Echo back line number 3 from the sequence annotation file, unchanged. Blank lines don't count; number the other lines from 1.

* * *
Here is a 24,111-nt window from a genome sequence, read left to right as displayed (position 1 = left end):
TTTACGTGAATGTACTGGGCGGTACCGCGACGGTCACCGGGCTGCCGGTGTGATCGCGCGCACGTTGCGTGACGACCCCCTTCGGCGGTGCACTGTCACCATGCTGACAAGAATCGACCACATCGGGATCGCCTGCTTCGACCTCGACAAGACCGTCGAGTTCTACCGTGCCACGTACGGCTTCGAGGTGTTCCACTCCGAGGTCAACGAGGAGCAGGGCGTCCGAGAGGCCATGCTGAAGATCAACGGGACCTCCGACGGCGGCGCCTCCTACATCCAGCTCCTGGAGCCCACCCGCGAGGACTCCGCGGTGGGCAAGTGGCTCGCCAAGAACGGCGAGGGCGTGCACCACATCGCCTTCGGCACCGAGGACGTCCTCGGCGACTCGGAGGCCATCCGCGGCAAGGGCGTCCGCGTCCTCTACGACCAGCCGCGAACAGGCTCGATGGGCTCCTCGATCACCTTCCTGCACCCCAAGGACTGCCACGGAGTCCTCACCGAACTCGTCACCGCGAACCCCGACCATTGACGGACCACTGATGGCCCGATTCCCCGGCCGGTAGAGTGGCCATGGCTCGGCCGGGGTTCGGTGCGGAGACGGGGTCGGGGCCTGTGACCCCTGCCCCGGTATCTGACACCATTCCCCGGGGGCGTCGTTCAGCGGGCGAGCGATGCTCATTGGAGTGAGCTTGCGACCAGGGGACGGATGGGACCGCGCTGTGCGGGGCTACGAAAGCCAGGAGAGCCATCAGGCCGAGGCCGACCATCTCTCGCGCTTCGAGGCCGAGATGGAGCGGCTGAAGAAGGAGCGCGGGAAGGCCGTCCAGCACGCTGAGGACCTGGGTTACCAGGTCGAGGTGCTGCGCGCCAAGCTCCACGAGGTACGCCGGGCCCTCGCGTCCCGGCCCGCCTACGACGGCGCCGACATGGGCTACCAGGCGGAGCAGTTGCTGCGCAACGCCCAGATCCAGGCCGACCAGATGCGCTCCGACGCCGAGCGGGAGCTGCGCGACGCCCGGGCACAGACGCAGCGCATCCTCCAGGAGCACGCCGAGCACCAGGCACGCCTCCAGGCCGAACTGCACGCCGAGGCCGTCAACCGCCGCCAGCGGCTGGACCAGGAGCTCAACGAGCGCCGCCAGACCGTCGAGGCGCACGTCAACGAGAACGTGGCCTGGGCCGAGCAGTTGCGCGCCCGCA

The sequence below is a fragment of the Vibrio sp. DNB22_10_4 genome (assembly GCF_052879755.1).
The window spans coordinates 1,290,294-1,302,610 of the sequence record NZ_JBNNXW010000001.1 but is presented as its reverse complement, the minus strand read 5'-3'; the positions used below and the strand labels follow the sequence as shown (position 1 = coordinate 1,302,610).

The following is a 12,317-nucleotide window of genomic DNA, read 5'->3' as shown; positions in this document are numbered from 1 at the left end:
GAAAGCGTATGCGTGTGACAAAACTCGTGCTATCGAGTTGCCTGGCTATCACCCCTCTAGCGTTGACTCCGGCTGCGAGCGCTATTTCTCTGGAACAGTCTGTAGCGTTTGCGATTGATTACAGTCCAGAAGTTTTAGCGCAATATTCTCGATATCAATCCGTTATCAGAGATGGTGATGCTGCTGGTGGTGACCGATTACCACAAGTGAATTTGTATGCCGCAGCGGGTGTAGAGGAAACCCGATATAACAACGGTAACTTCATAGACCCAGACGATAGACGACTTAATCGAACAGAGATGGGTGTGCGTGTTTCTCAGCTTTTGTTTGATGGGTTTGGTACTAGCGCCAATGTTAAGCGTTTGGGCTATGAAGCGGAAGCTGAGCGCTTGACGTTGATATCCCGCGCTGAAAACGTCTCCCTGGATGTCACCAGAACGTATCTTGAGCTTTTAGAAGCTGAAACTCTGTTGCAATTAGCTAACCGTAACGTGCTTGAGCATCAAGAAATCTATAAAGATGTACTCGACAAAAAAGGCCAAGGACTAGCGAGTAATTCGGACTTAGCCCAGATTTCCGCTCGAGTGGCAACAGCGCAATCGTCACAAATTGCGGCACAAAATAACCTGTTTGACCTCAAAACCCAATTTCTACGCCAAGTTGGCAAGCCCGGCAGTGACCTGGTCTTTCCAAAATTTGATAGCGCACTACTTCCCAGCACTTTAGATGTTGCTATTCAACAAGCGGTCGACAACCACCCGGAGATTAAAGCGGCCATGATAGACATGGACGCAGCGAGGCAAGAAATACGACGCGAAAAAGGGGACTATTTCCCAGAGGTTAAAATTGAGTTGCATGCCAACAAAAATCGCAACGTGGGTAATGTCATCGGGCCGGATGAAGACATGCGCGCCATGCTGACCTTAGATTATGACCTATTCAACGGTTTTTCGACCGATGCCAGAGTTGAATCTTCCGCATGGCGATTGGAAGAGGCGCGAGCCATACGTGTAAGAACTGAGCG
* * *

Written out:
The sequence below is a fragment of the Vibrio sp. DNB22_10_4 genome (assembly GCF_052879755.1).